Next Phase starts a new chapter with their first digital only release. It features four exclusive drum and bass tracks that pay homage to the oldskool.
Virtue Of Falling by Infest and Dave Hoax is a wondrous take on ethereal drum and bass. The duo craft intricate Bug Khan and Soul Pride drum work before launching into turbulent amen edits, cryptic vocal samples and an eerily mystical breakdown.
Cultivate by MAC-V is drum and bass in its rawest form. Ditching fancy musicality it begins with an atmospheric pad and time stretched beats before launching into tough amen edits and a rugged bassline.
Onesixty by Fjell is a schizophrenic take on 90’s jungle combining both light and dark elements. Starting innocently the track then alternates between soulful chords and rhythmic rave stabs fit for any style of retro drum and bass set.
Spirit Bomb by oldskool champion Tim Reaper sees him blending techno, sound clash samples, Deep Blue style beats and a Reinforced approach into mentasm manipulation. The end result is a wildly hypnotic fusion characteristic of mid-nineties experimentation.
The list of influential artists that hail from Bristol is vast. From revered graffiti artists Bansky and 3D right through to musical pioneers Portishead, Massive Attack and Roni Size, all of them famous for creating their own iconic style influenced by the city and its diversity.
As a result, anything stating to be inspired by this cultural hotbed has a lot to live up to. The next release on none60 features two tracks by Bristol based producers Ethos that claim just that.
Rejecting the darkness that is often associated with the Bristol sound this release focuses on their love affair with the city they call home. It features a lavish tapestry of textures and is awash with hope and a strong sense of positivity and unity.
Stream Injustice via DNB Dojo
“Reality” sees saxophone samples entwine with mystical keys, ghostly voices and subtle atmospherics where as “Injustice” features soothing chords, gentle distortions and spaced out sounds over old school drum loops.
Typically Bristol it’s style is hard to define. It isn’t entirely modern, it isn’t exactly retro. To a lot of people it may not even be described as drum and bass. Like all good fusions its influences come from a diverse range of sources and cultures giving the music it’s own strong sense of character. Much like Bristol itself.
The Cutters Room (Drum And Bass)
Double 0 aka 007
Dead Man’s Chest
SB81 AKA Nolige
DJ Mantra & Djinn
The Core (Oldskool Jungle)
£10 / £15 / £20
10th November 2017
Units 4/5 Elephant Road, London, SE17 1LB
Outer Heaven [UVB-76]
DB1 (Live) [Hidden Hawaii]
Forest Drive West [Rupture]
Alexander & Rob Vanden [One.Seventy]
Sunday 29th October 2017
133 Rye Lane, London, SE15 4ST
Influential drum and bass label Deep Jungle has returned with promises of unreleased material from the mid-nineties. Dubplate and vinyl collector DJ Harmony has managed to source two tracks by Dillinja that were recorded in 1994-95 for it’s much-lauded reappearance. Taken from the original DAT tapes they have been restored by Simon At The Exchange whose previous work includes early releases on Lucky Spin, Moving Shadow, Rugged Vinyl, Tone Def, Face Records, Section 5 and many others.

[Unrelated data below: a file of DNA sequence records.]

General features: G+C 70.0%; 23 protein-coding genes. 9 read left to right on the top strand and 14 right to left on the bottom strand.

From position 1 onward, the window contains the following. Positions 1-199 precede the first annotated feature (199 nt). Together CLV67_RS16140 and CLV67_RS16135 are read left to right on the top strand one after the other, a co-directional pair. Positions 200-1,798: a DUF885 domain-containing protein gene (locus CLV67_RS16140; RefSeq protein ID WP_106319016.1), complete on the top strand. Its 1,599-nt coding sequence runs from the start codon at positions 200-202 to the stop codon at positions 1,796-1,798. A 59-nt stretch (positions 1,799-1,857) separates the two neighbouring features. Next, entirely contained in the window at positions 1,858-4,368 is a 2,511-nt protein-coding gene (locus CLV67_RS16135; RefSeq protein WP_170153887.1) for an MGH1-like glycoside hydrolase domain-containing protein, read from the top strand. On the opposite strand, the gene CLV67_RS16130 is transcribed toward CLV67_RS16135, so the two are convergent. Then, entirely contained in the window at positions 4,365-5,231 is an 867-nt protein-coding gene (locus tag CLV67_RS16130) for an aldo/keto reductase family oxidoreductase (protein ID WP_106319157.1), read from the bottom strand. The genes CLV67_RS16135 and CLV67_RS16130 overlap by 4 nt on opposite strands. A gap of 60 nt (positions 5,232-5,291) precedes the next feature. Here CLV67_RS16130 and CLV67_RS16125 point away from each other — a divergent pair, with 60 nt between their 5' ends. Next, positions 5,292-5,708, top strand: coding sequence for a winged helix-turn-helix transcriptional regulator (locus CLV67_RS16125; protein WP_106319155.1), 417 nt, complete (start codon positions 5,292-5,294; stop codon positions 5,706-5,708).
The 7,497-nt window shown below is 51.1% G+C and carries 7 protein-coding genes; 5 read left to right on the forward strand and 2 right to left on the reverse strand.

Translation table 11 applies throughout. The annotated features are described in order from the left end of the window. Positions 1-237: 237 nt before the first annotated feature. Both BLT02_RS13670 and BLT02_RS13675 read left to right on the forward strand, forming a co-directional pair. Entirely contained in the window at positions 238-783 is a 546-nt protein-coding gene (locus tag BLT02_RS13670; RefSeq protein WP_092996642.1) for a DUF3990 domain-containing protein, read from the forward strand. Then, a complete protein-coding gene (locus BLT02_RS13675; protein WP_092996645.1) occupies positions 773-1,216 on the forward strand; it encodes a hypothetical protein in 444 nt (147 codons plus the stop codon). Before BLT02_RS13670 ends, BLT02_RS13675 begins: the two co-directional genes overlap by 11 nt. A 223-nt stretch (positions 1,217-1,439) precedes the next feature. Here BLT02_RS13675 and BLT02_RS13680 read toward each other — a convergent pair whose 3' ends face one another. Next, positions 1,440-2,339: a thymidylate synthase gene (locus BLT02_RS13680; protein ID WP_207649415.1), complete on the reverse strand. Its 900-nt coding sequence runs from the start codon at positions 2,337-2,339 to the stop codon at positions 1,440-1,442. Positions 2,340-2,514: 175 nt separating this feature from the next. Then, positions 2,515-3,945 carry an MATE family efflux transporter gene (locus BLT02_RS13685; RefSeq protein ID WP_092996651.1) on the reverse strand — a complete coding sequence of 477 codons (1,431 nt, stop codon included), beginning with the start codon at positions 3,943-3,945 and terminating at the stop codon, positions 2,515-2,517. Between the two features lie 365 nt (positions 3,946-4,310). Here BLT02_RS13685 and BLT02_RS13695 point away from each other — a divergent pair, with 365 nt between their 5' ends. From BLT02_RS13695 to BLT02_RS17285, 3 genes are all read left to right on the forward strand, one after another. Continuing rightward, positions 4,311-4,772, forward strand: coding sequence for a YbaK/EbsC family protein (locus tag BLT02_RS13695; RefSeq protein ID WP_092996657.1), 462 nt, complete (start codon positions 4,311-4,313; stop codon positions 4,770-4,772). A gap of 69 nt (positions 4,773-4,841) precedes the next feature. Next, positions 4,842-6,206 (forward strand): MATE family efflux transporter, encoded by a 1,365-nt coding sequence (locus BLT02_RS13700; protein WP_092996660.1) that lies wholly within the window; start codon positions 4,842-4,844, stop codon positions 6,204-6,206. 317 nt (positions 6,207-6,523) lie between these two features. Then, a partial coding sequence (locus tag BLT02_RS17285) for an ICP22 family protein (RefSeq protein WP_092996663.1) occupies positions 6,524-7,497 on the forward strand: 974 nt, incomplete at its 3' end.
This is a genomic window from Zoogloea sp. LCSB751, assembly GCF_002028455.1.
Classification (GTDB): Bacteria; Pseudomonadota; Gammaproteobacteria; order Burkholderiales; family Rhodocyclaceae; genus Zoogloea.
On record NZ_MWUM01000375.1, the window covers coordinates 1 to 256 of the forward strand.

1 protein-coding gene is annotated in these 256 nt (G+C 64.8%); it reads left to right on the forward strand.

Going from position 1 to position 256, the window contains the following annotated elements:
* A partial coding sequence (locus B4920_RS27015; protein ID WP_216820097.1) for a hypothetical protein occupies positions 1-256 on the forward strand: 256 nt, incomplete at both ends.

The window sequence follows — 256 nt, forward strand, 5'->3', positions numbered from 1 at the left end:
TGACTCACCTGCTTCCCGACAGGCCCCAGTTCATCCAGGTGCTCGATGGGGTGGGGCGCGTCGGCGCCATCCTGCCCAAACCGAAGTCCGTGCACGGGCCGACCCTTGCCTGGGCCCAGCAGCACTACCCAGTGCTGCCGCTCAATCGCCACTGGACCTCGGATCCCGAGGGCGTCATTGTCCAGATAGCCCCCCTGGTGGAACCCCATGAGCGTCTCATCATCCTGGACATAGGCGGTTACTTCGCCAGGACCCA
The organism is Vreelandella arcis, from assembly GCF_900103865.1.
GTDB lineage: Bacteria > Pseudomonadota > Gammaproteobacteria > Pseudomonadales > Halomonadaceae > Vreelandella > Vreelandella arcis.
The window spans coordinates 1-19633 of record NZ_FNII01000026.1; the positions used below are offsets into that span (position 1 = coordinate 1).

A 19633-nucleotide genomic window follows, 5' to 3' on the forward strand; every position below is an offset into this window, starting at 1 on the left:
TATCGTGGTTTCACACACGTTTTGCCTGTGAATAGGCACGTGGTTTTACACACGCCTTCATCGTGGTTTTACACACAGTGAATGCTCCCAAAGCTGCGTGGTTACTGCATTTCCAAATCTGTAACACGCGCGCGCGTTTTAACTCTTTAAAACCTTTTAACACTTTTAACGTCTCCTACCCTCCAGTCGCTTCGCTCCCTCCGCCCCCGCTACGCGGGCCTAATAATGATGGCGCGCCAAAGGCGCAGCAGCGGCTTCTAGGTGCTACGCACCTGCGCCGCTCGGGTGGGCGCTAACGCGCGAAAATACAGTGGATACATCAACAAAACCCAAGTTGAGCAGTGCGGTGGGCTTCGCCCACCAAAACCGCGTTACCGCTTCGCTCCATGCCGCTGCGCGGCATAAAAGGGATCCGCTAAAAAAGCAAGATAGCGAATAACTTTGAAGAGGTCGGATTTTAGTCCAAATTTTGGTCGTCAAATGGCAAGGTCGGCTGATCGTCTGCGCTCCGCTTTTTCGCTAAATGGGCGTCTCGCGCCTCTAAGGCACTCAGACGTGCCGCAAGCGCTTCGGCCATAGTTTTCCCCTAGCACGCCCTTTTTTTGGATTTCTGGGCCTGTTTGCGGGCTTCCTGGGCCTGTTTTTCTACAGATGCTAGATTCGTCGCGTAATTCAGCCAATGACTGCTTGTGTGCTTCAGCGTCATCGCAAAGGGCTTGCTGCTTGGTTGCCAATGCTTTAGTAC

Another Dimension sounds like classic Dillinja from the Deadly Ceremonies / Sovereign Melody era. Piercing strings, filtered apache beats, jazz samples and a drop that instantly deserves a rewind. The result is a perfect example of combining rough and smooth, light and dark in a way that many of us found so bewitching in 1994. The second drop is much more understated but nontheless still effective and helps to draw the track to a subdued conclusion.
Humanity on the flip side is reminscent of his Philly Blunt releases, stripped down beats designed to accommodate a skank out bassline littered with hip hop vocals (in this case sampled from Boogie Down Productions – Exhibit C). Two different styles of Dillinja tracks with Another Dimension being the stand out for me.
The great news is that these are available in both physical and digital forms so if you don’t fancy paying out £12 plus postage for a limited edition record you can purchase the FLAC/WAV files as a much cheaper option.
Listen / Buy: Bandcamp
Our good friend Phuture-T delivers his next instalment in extreme breakbeat destruction. Following on from sampling classics like The Drummers Flex (Funky Drummer) and Ruffneck Mule (Funky Mule) here Tom turns his attention to drums from a much more mysterious source, often attributed to We Know We Need To Live Together by Eugene Blackwell & The New Breed but more than likely taken from a bootleg cover version. Taking the approach of “you can never have too many edits” the result is an accomplished and confident display of production dexterity and scientific wizardry. Although hectic Cold Sweat never sounds messy or chaotic and manages to avoid the sound of pots and pans being thrown down the stairs. Using vocal samples from the James Brown track Cold Sweat to add an additional layer of B Boy funk and musicality this is sure to please fans of Paradox & Nucleus.
On the flip side The Fugitive Drummer turns the funkometer up a notch fusing horns, handclaps, wah-wah rhythms and a bass guitar. Peppered with vocal samples urging you to listen to the different instruments and to give the drummer some it is certainly unique in its approach. Add in an amen half way through to lift the track further and you have a very unique take on drum and bass. In fact it manages to do the opposite to most releases as it sounds like a funk record fusing drum and bass as opposed to the other way round.
Fugitive Drummer/Cold Sweat is released by Inperspective Records on both vinyl/digital on October 27th 2017. The 12 inch is supplied in a full colour gate fold sleeve featuring artwork by Angus Day.